John Smoltz isn’t going to retire – though his contract may make it difficult for Boston to deal the veteran pitcher.  So, look for Boston to release Smoltz, and then a small bidding war between four or five teams looking for extra bullpen arms.  [FoxSports]

Let’s talk surgery.  Erik Bedard’s was a success, and he looks to a return for spring training, though what team’s spring training is up in the air.  Bedard’s contract is up, and the Mariners can either (a) exercise an option, (b) resign him through arbitration or contract negotiations, or (c) let him go as a free agent, though possibly without future considerations given Bedard’s lack of playing time due to injuries since he arrived in Seattle.  [FoxSports]

Another pitcher looking forward to the knife is San Diego’s Chris Young, who has scheduled his surgery for Monday.  Young’s season was over, and he could have tried rest and rehab, or a minor operation and rehab.  So – bring on the knife.  [MLB]

The Rangers got Ian Kinsler back from the DL, but lost Nelson Cruz to the same list…  Cruz sprained his ankle against Oakland more than a week ago and it’s healing slowly.  [FoxSports]

Yankee Alex Rodriguez sat out a game with a sore elbow (he was beaned squarely on the point of the elbow Wednesday night), but missed last night’s game with a sore back.  He remains day-to-day…  [SI]

Welcome Back!  Tampa gets back side armed reliever Chad Bradford from the DL.

Hurry Back!  Pittsburgh’s Jose Ascanio heads to the DL with shoulder tendinitis.  White Sox infielder Chris Getz heads to the DL with a strained oblique.

Both St. Louis and Oakland are Winners in the Holliday Deal

Friday’s hot topic was the trade of Matt Holliday from the Oakland A’s to the St. Louis Cardinals in exchange for three prospects.  Will this give the Cards a leg up on the rest of the very tight NL Central?

Let’s give this a look see.

In acquiring Matt Holliday, that means that the Cards are effectively replacing what used to be the departed Chris Duncan or the disappointing Rick Ankiel (since rookie Colby Rasmus made an impact on the team and now plays center) with a so-far disappointing Holliday.  As a defender, Holliday is better than Duncan, but not appreciably better than Ankiel in left.  However, he might be about 20 runs better as a hitter – and likely to be more healthy – than the combination of Duncan and Ankiel.  Moving Ankiel to the bench as a fourth outfielder, pinch hitter isn’t a bad thing either.  If Holliday goes haywire upon his return to the NL – hitting like Manny Ramirez in LA or Mark Teixeira in LAA (Angels) last year – it could be better, but you cannot predict .350 and power for two months.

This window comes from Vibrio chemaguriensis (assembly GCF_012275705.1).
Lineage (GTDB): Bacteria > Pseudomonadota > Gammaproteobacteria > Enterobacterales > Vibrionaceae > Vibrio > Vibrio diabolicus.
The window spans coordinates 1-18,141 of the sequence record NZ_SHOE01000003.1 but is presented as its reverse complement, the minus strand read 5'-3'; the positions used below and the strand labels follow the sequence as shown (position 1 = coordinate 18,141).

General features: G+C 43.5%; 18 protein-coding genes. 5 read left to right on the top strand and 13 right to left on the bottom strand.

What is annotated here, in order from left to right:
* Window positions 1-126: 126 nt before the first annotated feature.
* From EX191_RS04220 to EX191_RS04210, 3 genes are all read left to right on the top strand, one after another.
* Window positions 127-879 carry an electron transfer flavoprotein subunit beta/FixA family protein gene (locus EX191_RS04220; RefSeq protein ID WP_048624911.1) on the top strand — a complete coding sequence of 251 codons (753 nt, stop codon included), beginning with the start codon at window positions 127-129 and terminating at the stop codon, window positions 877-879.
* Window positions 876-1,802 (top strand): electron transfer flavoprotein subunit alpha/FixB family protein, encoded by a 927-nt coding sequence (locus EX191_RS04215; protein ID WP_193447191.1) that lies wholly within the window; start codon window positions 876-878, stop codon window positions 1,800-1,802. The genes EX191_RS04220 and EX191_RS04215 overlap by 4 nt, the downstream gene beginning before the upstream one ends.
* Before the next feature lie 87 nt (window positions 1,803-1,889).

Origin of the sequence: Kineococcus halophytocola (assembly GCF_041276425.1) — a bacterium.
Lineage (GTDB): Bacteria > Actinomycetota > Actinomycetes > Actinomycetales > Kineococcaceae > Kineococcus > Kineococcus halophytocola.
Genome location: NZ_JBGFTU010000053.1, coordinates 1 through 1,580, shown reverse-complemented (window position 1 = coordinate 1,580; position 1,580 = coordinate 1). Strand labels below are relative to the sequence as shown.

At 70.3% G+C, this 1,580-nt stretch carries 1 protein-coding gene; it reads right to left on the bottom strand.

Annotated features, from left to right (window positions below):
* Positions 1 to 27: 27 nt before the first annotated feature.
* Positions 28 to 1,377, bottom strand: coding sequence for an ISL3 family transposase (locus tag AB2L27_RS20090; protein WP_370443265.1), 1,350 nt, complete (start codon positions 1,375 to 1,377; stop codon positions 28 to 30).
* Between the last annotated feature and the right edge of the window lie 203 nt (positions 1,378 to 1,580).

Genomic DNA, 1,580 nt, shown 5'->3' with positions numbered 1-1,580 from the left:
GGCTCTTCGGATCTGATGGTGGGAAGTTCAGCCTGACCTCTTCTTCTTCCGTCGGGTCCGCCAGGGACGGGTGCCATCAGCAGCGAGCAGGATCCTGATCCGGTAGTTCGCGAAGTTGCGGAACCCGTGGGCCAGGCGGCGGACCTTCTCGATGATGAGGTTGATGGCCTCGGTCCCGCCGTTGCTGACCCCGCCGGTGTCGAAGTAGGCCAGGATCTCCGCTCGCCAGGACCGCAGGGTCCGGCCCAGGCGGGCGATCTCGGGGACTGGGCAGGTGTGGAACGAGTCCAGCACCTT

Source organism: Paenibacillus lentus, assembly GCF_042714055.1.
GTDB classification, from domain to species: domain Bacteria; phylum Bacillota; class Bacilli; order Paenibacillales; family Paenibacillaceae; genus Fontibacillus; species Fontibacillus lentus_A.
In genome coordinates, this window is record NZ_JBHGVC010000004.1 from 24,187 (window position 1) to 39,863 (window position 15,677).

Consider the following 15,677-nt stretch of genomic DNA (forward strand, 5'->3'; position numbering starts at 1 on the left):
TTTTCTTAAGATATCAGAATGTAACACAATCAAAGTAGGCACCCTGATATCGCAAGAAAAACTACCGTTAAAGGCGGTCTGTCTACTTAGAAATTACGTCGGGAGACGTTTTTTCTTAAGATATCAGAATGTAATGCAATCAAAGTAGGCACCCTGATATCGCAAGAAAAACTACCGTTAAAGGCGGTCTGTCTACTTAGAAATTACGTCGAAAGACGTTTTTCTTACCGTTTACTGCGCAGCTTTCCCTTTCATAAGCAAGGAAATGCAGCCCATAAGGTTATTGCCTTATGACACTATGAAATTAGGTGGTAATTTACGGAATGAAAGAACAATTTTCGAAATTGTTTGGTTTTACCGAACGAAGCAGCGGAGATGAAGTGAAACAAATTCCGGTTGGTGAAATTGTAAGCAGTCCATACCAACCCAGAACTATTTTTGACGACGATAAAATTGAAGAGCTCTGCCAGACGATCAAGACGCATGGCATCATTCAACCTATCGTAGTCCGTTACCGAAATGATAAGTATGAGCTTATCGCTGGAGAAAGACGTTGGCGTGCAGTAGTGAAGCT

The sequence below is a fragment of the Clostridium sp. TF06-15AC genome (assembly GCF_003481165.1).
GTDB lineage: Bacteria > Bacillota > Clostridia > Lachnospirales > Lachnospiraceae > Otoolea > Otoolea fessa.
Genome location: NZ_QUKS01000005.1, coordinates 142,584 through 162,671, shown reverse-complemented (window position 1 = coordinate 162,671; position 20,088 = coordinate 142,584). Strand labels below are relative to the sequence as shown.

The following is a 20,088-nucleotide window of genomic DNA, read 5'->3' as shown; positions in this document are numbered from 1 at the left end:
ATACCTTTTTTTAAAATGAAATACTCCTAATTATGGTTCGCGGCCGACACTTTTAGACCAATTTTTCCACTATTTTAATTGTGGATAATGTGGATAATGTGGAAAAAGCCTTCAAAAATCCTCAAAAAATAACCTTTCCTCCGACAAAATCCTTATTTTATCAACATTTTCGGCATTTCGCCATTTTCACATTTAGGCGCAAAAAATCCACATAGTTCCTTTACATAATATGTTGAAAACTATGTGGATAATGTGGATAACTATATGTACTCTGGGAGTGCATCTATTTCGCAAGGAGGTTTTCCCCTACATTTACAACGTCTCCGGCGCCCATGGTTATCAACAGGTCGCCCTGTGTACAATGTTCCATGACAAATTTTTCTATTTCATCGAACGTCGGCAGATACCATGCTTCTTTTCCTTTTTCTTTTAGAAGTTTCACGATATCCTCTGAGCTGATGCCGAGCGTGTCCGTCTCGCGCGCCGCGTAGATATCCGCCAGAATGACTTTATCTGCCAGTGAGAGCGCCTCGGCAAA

I’m not convinced that this is going to make Albert Pujols a better hitter.  So, stop saying that, sports reporters – Pujols doesn’t need protection and people are still going to be afraid to pitch to him.  It’s just depth in the lineup – and good depth.

What the Cardinals really need is for Mark DeRosa to get hot and make the team forget the Joe Thurston experiment, and for Julio Lugo to break free as the new second baseman, hitting better than Khalil Greene, Brian Barden, and Tyler Green have hit trying to impersonate a shortstop.  Brendan Ryan has been good enough, but if Lugo suddenly finds his form at the top of the lineup, THAT extra 15 – 20 runs would be equally valuable.  In the NL central, forty extra runs in 65 games would be a significant improvement – possibly worth 6 games to the good, and in a race as close as this one, an extra six wins would go a long way to putting St. Louis in the playoffs.

For Oakland, they get three prospects.  What did Oakland receive?

Most analysts are saying the keystone is Brett Wallace, a first round pick in 2008 who has stormed through A, AA, and now AAA for St. Louis.  At Memphis, Wallace was hitting .293 with a little power (which I believe will continue to improve), and until recently had always shown patience at the plate.  His OBP in two minor league seasons is .390, though it was over .400 at every stop until Memphis.  Oakland’s current third sacker, Eric Chavez, is rehabbing and may not return to his prime.  He’s 32 and will have missed more than two seasons worth of games in the last three years.  So – this addresses an important need for Oakland in 2010 and beyond.  In fact, Wallace’s stats make you think of Eric Chavez in his prime, which would be great for the A’s over the next five or six seasons.